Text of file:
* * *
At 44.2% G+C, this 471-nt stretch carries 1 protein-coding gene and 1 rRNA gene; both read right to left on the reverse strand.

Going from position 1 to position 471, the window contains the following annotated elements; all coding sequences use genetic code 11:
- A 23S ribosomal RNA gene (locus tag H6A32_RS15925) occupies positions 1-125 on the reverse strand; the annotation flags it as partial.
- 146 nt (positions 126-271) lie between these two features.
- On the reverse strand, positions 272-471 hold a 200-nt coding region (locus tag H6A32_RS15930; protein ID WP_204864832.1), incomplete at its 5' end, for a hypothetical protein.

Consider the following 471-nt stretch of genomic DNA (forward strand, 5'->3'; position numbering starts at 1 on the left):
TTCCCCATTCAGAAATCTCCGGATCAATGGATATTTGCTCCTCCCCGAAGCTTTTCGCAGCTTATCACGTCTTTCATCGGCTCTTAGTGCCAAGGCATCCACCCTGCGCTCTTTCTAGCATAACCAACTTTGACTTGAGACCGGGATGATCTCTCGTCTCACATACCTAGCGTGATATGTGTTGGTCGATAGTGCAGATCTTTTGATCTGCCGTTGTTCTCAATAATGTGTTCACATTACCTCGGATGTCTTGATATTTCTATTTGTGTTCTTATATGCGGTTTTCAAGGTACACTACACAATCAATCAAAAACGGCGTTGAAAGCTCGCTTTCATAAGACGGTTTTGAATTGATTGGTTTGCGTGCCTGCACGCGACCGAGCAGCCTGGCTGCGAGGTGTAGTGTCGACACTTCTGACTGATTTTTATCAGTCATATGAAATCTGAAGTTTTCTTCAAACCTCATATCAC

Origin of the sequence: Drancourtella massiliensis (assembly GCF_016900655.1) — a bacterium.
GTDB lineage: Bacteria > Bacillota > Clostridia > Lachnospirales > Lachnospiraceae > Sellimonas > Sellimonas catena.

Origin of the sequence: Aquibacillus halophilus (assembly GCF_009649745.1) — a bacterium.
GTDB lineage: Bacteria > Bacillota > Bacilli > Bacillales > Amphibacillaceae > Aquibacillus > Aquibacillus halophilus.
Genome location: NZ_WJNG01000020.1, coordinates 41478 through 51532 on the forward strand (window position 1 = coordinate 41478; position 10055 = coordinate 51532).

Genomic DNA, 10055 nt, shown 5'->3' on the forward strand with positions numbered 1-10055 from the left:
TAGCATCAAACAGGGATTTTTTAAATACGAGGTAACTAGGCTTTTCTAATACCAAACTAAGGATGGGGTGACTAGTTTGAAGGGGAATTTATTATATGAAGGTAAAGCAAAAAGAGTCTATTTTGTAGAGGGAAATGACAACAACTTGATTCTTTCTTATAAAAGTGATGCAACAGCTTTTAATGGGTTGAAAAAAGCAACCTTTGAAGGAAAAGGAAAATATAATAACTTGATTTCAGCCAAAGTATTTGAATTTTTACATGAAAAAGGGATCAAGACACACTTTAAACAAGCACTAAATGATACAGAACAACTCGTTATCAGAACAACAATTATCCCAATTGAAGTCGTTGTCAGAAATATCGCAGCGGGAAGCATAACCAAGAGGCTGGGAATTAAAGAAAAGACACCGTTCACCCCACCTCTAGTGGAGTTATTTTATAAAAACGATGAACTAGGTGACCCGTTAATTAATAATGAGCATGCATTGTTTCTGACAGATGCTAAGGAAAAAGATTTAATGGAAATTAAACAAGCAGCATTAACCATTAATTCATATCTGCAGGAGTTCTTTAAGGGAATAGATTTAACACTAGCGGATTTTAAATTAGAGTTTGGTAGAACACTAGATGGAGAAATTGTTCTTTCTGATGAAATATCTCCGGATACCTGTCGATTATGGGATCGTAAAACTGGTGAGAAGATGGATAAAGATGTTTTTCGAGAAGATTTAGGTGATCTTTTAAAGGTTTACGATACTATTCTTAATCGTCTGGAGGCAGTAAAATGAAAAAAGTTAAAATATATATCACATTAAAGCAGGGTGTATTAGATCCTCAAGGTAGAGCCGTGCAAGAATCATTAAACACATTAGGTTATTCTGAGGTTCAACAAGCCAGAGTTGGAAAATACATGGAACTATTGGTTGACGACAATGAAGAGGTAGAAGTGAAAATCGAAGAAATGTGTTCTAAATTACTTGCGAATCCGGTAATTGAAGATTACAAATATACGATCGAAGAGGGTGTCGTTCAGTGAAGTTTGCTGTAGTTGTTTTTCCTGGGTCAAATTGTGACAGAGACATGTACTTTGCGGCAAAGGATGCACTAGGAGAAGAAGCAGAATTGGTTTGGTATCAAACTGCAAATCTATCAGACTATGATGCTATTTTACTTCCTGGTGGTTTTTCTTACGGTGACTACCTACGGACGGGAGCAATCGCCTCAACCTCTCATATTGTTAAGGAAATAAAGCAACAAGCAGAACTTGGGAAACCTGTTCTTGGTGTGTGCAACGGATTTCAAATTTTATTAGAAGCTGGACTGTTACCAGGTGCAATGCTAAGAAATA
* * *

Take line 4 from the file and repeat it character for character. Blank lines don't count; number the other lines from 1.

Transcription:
- 146 nt (positions 126-271) lie between these two features.